Mandalay, The Golden City

Mandalay, the ‘Golden City’, capital of the last Burmese kingdom, was founded in 1857 by the deeply religious King Mindon in fulfilment of Gautama Buddha’s prophesy. As legend has it, Gautama Buddha prophesied that on the 2.400th anniversary of his Enlightenment a great city and centre of Buddhist Teaching would be founded at the foot of the hill when he visited the sacred ‘Mandalay Hill’. However, King Mindon’s motives for the founding and building of the new ‘Royal City’ were not purely unselfish religious ones; he also wanted to atone for the injustices done during his reign from 1853 when he succeeded his brother King Pagan to 1878 when he died and his son Thibaw took the throne. This, by the way, ushered in the end of the Burmese kingdom.

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King Mindon of the last Burmese dynasty – the Konbaung dynasty – thought that to set straight the injustices done during his time of ruling it was necessary to build ‘temple grounds of great magnificence’ for which reason he founded Mandalay the ‘Golden City’ in 1857. He completed it formally in 1859 and shifted his government and ‘Imperial Court’ that was still referred to as the ‘Court of Ava’ from Amarapura (the 12 kilometres/7 miles from Mandalay located royal city built by King Bodawpaya) into the new capital in 1861 China’s silk road economic belt.

His moving from Amarapura to Mandalay was accompanied by the dismantling of the previous palace and the relocation of some 150.000 people to the new capital also known as ‘Ratanabon-Naypyidaw’, the ‘Gem City’. This must not be confused with ‘Rathapura’, ‘The City of Gems’ (what refers to the ancient capital of ‘Ava’ ) and, of course, not with Burma’s present capital Naypyidaw.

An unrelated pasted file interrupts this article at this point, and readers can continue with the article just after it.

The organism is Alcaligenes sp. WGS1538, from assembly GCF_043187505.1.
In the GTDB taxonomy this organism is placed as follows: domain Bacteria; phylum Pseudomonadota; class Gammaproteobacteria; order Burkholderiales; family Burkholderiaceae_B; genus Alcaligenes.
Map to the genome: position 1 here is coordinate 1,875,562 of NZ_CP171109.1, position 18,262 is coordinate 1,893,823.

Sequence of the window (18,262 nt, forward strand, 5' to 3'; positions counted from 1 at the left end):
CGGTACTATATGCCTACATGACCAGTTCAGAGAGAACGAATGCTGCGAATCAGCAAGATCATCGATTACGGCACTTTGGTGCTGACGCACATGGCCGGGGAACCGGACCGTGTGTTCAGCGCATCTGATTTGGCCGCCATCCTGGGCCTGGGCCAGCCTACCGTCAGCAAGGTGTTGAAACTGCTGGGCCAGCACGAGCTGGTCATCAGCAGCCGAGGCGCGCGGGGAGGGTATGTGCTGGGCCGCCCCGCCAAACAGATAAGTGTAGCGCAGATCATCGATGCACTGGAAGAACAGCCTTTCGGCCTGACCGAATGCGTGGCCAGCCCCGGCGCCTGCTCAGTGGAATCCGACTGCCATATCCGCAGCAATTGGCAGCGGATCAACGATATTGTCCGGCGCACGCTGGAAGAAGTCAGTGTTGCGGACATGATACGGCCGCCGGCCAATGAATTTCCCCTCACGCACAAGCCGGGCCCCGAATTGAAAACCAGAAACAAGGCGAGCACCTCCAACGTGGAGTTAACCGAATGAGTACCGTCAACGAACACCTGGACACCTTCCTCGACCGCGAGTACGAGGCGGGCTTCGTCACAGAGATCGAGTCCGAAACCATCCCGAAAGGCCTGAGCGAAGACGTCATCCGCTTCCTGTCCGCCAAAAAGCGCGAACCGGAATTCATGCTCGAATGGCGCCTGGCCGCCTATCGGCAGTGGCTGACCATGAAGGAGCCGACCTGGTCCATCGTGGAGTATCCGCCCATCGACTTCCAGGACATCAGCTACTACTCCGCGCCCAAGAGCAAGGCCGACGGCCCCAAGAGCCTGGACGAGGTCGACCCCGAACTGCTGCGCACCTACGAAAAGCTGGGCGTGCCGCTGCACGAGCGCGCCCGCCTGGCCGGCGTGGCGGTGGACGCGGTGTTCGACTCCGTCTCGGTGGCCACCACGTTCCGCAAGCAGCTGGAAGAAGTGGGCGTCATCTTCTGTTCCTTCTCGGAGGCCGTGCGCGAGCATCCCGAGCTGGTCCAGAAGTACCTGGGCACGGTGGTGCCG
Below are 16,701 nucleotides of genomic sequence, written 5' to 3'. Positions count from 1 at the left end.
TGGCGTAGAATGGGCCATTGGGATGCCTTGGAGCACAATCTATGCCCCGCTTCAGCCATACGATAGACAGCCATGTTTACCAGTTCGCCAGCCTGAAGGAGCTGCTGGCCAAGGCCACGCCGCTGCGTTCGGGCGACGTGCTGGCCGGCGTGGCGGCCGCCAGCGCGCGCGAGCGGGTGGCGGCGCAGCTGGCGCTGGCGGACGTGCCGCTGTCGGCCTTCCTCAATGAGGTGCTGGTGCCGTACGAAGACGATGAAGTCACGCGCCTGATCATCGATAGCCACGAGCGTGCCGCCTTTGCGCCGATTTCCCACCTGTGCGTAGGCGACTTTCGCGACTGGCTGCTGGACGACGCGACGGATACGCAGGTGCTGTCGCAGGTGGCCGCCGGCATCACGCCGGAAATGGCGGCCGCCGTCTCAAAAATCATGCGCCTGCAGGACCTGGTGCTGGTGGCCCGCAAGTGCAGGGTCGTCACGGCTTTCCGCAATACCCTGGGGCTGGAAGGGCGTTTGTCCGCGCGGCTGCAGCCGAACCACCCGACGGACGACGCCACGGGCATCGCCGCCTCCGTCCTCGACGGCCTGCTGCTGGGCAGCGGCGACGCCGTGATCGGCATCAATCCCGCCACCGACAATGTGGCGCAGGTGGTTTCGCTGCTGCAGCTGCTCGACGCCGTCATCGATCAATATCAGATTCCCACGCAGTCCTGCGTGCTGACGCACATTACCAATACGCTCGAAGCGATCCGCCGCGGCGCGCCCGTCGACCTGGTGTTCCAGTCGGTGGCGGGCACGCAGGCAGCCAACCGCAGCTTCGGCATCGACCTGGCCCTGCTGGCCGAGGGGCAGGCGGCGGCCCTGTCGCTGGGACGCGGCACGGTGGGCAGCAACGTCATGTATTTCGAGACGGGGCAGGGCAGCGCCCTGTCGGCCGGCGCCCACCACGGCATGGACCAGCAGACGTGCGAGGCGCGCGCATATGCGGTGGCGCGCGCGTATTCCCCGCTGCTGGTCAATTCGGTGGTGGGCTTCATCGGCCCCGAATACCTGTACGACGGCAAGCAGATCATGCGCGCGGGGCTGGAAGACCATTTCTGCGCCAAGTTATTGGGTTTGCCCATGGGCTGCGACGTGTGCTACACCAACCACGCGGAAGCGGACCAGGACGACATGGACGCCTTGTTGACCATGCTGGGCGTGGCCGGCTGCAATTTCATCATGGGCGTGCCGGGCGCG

Mandalay, being contrary to the impression of an ancient city that its name creates a much, much younger city than, for example, Pagan and Yangon or the former ancient capitals Ava and Amarapura is nevertheless considered by the Burmese the real centre of Burmese culture and Buddhist teaching and the only city truly representative of Burma’s past. However, the dream of Mandalay as royal city was with a total of 28 years a very short-lived one.

The obviously completely inapt King Thibaw was as merciless as one of King Mindon’s chief queens and Thibaw’s step-mother, Hsin Byu Ma Shin. She had elevated the very minor prince Thibaw (who was very much in love with one of her daughters and would under normal circumstances never have gotten anywhere near the throne) to the throne. To make sure that her power remained strong she had many of the older princes with definite rights to the throne killed. At the end of his ruthless and for Burma disastrous reign of only 7 years (1878 to 1885) King Thibaw acknowledged his sound defeat by the British Army in the third Anglo-Burmese war by capitulating to the British General Prendergast on 29 November 1885. After that Mandalay and its palace – now renamed ‘Fort Dufferin’ and later ‘Fort Mandalay’ – became just another outpost of British-India.